Charleston is full of churches of every denomination and I tried to visit as many as possible, including their fascinating graveyards. More in the next post.

Naked lady on top of big rig

naked lady on big rig1

Courtesy of chron.com

We went to our lawyer downtown to change our wills on Monday. The lawyer’s assistant asked us if we had heard about the naked lady dancing on top of a big rig on the 290 highway. We burst out laughing and said, “What next?” Houston’s freeways are notorious for odd things happening. Accidents happen every day, not always fatal, and weird things fall off trucks all the time. I don’t know how many times I have had to veer to avoid a sofa or a ladder. As Texans we are also kinda nosy and rubber necking at accidents sites is a real problem. You will be in a one hour delay with nose to tail traffic and then you discover that the accident was on the OTHER SIDE OF THE FREEWAY! It is a very hard-working city with tired, underpaid, under-qualified drivers from all over the world. When I greet tourists, I ask them if they have ever driven in Mexico City or Egypt – just to forewarn them.

As I started to think about this naked lady incident, I thought she must have just flipped. Briefly, she had been involved in a pile-up then took off all her clothes and clambered on top of the big rig that had been involved in the accident. She danced and twerked according to reports and this a link to a thoughtfully written article by our local paper The Houston Chronicle Naked Lady story

After my last post, it made me so sad that yet again this whole debacle was caused by a psychiatric problem and thank goodness the first responders were empathic to her issue. Can you imagine if she had thrown herself off the truck or ran into 5 lanes of traffic? Life is so frenetic here that she may not have realized that her mental health was breaking – who knows but at least she is in a hospital now. On a funnier note – can you imagine what the truck driver was thinking as a naked lady clambered on top of his rig?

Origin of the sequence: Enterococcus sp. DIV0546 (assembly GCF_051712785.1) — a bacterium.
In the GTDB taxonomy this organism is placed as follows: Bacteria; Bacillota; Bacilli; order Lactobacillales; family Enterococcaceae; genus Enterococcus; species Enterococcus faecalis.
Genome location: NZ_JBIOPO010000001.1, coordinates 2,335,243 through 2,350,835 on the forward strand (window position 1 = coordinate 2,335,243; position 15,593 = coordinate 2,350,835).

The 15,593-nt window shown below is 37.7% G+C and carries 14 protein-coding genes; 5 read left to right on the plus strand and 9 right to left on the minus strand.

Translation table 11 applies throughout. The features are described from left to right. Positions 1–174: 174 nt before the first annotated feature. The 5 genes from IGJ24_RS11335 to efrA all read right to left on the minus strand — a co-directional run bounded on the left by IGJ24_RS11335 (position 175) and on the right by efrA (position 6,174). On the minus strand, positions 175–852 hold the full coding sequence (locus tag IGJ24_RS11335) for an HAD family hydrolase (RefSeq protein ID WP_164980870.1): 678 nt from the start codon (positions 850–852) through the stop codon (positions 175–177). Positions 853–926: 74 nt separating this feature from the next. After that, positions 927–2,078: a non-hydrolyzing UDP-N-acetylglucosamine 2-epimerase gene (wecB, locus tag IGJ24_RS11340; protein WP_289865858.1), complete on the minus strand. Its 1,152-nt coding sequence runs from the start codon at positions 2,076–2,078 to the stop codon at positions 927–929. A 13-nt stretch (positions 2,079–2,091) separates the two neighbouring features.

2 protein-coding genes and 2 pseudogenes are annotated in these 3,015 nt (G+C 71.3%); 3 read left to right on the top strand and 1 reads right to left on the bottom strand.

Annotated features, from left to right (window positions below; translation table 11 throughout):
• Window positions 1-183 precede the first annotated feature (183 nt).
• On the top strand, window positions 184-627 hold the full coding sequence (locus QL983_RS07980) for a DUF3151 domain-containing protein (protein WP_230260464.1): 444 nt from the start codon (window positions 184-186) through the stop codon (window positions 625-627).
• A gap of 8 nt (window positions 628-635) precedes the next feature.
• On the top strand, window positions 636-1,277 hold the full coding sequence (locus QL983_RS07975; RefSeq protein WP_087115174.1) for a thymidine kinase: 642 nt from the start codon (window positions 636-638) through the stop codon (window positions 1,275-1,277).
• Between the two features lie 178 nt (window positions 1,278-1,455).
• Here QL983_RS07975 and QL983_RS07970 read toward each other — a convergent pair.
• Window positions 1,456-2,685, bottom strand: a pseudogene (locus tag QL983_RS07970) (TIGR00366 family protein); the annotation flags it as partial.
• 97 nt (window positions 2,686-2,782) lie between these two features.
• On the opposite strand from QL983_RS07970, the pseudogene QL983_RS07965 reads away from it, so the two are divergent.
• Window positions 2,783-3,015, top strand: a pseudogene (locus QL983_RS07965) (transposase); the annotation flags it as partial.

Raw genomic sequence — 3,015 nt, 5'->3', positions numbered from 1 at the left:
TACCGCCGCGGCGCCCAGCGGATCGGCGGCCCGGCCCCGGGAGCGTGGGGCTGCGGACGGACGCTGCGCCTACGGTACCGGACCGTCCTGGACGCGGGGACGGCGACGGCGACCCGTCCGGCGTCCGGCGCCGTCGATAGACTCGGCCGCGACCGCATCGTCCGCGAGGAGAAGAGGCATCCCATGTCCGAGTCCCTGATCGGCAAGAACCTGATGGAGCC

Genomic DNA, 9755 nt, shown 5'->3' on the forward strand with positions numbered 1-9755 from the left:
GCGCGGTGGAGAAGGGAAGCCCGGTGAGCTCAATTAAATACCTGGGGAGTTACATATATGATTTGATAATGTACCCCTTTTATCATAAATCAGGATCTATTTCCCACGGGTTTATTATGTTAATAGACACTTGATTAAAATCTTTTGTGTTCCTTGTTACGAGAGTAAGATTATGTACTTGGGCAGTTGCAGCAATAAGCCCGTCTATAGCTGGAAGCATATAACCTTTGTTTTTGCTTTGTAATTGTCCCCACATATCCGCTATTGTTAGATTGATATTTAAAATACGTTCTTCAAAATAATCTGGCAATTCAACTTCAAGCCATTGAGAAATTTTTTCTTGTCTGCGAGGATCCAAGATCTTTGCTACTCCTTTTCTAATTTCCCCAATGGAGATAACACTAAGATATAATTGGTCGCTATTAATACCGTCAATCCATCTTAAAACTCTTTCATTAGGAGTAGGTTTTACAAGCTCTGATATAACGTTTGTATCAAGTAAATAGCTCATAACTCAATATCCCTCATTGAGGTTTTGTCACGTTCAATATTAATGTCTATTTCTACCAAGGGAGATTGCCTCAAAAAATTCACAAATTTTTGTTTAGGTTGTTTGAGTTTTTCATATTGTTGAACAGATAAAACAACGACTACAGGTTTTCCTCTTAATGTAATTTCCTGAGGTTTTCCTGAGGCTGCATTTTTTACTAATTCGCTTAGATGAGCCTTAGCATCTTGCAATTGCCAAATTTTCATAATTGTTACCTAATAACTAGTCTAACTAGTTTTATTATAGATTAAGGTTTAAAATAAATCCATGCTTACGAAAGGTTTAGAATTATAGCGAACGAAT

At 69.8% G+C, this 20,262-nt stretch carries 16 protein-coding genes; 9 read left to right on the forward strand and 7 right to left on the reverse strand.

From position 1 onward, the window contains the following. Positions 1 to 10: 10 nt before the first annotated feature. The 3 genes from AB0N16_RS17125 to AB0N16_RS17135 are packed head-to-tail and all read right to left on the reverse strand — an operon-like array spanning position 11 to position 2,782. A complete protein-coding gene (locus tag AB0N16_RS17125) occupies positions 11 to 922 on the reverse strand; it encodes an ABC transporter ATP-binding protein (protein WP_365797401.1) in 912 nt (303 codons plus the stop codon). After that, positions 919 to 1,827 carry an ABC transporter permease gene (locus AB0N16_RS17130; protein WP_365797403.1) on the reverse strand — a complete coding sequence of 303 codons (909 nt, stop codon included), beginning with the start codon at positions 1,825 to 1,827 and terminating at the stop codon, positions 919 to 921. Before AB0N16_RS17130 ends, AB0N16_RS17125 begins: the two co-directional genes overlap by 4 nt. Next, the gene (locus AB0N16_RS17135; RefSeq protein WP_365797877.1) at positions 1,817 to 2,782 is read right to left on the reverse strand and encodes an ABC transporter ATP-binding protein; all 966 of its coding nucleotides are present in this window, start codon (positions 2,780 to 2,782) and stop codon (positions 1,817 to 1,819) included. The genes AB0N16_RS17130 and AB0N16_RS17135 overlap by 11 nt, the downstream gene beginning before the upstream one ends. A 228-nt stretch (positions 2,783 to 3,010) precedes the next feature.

I mentioned to our lawyer that I had a bad car accident a few years back when I was rear-ended by a truck carrying a heavy load. She asked why I didn’t approach her and now I wish I had. As someone with a mental illness, I was entirely traumatized by the incident, the ambulance, the predatory surgeon, the endless bills and bureaucracy. I did approach one reputable lawyer who was very keen to take on my case, particularly because both my physical health (spine) and mental health were impacted. Finally, I realized that I would only recover mentally if I moved on and settled for a paltry sum that didn’t even cover medical costs. I also didn’t want to ruin the life of the contractor who accidentally ran into me.

I have had more accidents since – it is such a common occurrence here. Often I wonder why there aren’t more fatal accidents? On one occasion a Latin American man stopped to give me his card as a witness and I now will always do that if it is safe for me to stop. Pay it forward.

Community Mental Health

risperidone prescription
My previous field of work was community mental health care and when we were downtown I spotted this prescription sticker stuck onto a bench in the park near the ‘before I die’ chalkboard. I instantly recognized the drug which is an anti-psychotic medication commonly used to treat illnesses like schizophrenia. When I was working it was a new wonder drug and very expensive. I expect it is generic now but still a useful medication.

Then I noticed the David’s surname which was Spanish and that the prescription was printed in Spanish. Mental illness affects people irrespective of income, ethnicity and circumstances but I suspect from his mother’s address they were first or second generation immigrants on a low wage. The script was issued from a hospital near the downtown area so it suggested that perhaps they could only afford to go to ER or it was an emergency situation.

David is not even 20 and my experience tells me that it is more likely the onset of schizophrenia rather than bipolar. It commonly presents in young men between the ages of 17 and 25. It can be sooner or later and slightly different for women. So why did he put the sticker on the bench? In retrospect I should have ripped it off because all his personal details were on it and made him a potential victim.

Was it a cry for help or a passive aggressive statement? More importantly, did he take the drugs? I wondered if his mother was sobbing, wondering what happened to her beautiful son and what to do next. The homeless people in Houston are often mentally ill and many self medicate with alcohol and drugs. I get angry and frustrated that there is so little community mental health care for parents or their adult children. When I volunteered at a local psychiatric hospital I was shocked by how many patients were brought in by policemen, sometimes at gunpoint. There has to be a middle ground.

Osyth commented in my last post that she was touched by the comment, ‘be happy’ (on the before I die chalkboard). Maybe David wrote that, in the hope that his illness would stabilize and he would be happy. I hope that he was still able to stay in his family home and not have to sleep in the parks, no matter how pretty they are.
art sculpture